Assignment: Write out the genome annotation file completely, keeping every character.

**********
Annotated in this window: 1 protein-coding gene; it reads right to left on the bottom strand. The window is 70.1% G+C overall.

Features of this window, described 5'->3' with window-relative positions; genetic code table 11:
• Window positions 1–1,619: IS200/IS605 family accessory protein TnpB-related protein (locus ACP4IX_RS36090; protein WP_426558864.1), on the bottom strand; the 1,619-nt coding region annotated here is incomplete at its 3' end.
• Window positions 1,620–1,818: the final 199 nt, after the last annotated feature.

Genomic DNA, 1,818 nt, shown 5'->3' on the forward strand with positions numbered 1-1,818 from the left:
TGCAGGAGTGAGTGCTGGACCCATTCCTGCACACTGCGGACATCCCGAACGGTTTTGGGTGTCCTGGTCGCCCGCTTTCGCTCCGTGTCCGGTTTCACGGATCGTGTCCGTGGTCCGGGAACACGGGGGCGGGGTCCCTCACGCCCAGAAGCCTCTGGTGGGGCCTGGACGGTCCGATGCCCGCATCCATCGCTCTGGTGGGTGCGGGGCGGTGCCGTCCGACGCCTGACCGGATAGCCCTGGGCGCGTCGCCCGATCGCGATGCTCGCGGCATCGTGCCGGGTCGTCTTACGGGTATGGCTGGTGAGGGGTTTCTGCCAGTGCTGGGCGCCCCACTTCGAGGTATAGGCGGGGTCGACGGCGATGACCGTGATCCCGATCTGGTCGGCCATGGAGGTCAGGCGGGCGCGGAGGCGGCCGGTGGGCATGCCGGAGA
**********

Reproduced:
Annotated in this window: 1 protein-coding gene; it reads right to left on the bottom strand. The window is 70.1% G+C overall.

Features of this window, described 5'->3' with window-relative positions; genetic code table 11:
• Window positions 1–1,619: IS200/IS605 family accessory protein TnpB-related protein (locus ACP4IX_RS36090; protein WP_426558864.1), on the bottom strand; the 1,619-nt coding region annotated here is incomplete at its 3' end.
• Window positions 1,620–1,818: the final 199 nt, after the last annotated feature.

Genomic DNA, 1,818 nt, shown 5'->3' on the forward strand with positions numbered 1-1,818 from the left:
TGCAGGAGTGAGTGCTGGACCCATTCCTGCACACTGCGGACATCCCGAACGGTTTTGGGTGTCCTGGTCGCCCGCTTTCGCTCCGTGTCCGGTTTCACGGATCGTGTCCGTGGTCCGGGAACACGGGGGCGGGGTCCCTCACGCCCAGAAGCCTCTGGTGGGGCCTGGACGGTCCGATGCCCGCATCCATCGCTCTGGTGGGTGCGGGGCGGTGCCGTCCGACGCCTGACCGGATAGCCCTGGGCGCGTCGCCCGATCGCGATGCTCGCGGCATCGTGCCGGGTCGTCTTACGGGTATGGCTGGTGAGGGGTTTCTGCCAGTGCTGGGCGCCCCACTTCGAGGTATAGGCGGGGTCGACGGCGATGACCGTGATCCCGATCTGGTCGGCCATGGAGGTCAGGCGGGCGCGGAGGCGGCCGGTGGGCATGCCGGAGA